Man does not live by bread - or politics, or TV game shows - alone. We also seem to need great art.
A report on leisure-time activity published in The Washington Post said several years ago that more people attend art museums than sports events, movies, or theatrical performances. During the summer of 1995, a retrospective show of the works of Claude Monet in Chicago drew nearly 1 million visitors. Great art, especially of the late 19th and early 20th centuries, satisfies some deep spiritual hunger.
J. Carter Brown, former director of Washington's National Gallery, says, "I think that a museum gives you a sense of proximity to the act of creation. Somehow, when you are standing in front of that Rembrandt, you see brushstrokes that were laid on in his studio - and you are there."
Despite rising costs, museums all across the United States have been staging blockbuster exhibitions to create that proximity.
Following on last summer's Monet show, the Art Institute of Chicago this fall is displaying an immense retrospective of paintings and pastels by Edgar Degas, which originated in London. Nearly 778,000 people went to the Philadelphia Museum of Art for a Paul Czanne show earlier this year.
There is an exhibition of nearly 100 of Marc Chagall's works at the Los Angeles County Museum of Art. In Washington, the National Gallery hosted a double-header - the works of the 17th-century Dutch genius Jan Vermeer as well as a separate but concurrent exhibit of watercolors and oils by Winslow Homer, considered by many people to be the greatest of all American painters.
Currently, the National Gallery is showing the dark, brooding pictures of Georges de La Tour, another 17th-century grand master. The public response to Mr. Brown's "Rings" exhibition in Atlanta to accompany the Olympic Games astounded the museum at which it was displayed.
These are but a few of the recent blockbusters that crowd American museums with members of an art-loving public.
The finances of these events are complicated. The government contributes what is known as the "federal stipend" to cover the insurance costs of such exhibitions.
The main burden of financing, however, comes from money solicited by museum fund-raisers and from corporate sponsors. The principal backer of the Degas show in Chicago, for example, is the J.P. Morgan Company. Frederick Allen, an executive in Morgan's donations division, declines to say exactly how much his company donated to the Degas show. It was, he says, "in the six figures."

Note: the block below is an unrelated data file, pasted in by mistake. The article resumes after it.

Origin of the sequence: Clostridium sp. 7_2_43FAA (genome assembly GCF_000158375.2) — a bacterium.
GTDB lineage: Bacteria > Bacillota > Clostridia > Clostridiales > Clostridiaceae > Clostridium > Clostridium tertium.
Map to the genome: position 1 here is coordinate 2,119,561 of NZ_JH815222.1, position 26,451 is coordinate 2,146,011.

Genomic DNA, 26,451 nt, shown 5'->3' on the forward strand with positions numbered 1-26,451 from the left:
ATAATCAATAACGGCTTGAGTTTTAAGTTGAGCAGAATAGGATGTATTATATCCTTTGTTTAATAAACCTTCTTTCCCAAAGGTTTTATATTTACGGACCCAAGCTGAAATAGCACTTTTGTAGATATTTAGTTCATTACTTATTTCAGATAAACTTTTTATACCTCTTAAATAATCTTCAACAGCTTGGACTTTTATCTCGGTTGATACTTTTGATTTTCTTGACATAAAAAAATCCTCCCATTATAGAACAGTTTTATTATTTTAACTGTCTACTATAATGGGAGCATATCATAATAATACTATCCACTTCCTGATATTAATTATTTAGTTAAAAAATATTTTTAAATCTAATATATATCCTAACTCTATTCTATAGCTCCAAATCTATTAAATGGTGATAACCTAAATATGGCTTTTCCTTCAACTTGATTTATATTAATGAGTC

Morgan and other corporations, Mr. Allen says, believe strongly in philanthropic support of culture and the arts. They feel it is important to do this in places where they do business. "Also," he adds, "it is a useful and effective way of projecting the image of the firm.... In a more business-oriented way, it is an excellent way to reach to leaders of the community and to entertain clients."
The increasing public interest in art reflects the immense changes in American society since the end of World War II. The gadgetry explosion has created a plethora of substitutions for reality; television brings us fantasies, nightmares, and blah sitcoms - all of them oversimplifications of the human existence they purportedly display (PBS and a few of the better cable channels are exceptions).
The computer has almost become the symbol of the age; it supposedly thinks for us (actually, it can only do what you tell it to do).
We are often surrounded by piped-in music, which is really just banal wallpaper of sound. If you don't believe most current political campaigning is more contrived than substantive, sit down and read a copy of the Lincoln-Douglas debates some evening before election day. (They are the exchange of real arguments about real causes by two highly intelligent candidates for the US Senate.)
In light of all this, many of us, without knowing it, are pilgrims in search of authenticity.
You can jazz up the works of Mozart and Beethoven, but the authentic versions are available in concert halls. Shakespeare's and Molire's plays are still with us in their original form. But those works of genius depend upon interpretation by contemporary musicians and actors.
Great pictorial art comes to us directly from its creators. There is pure authenticity present when you and Degas confront each other in Chicago, when you watch amazing creatures soar through the surreal skies of Chagall's fantasies, when you leave a museum deeply moved by the images, colors, lights, and shadows of La Tour, Czanne, or the sublime portraitist of gardens and wheat stacks, Claude Monet.
Despite the immense cost and labor involved, blockbuster art exhibits will continue. "The public," says a spokesman for a Midwestern museum, "won't let us stop doing them."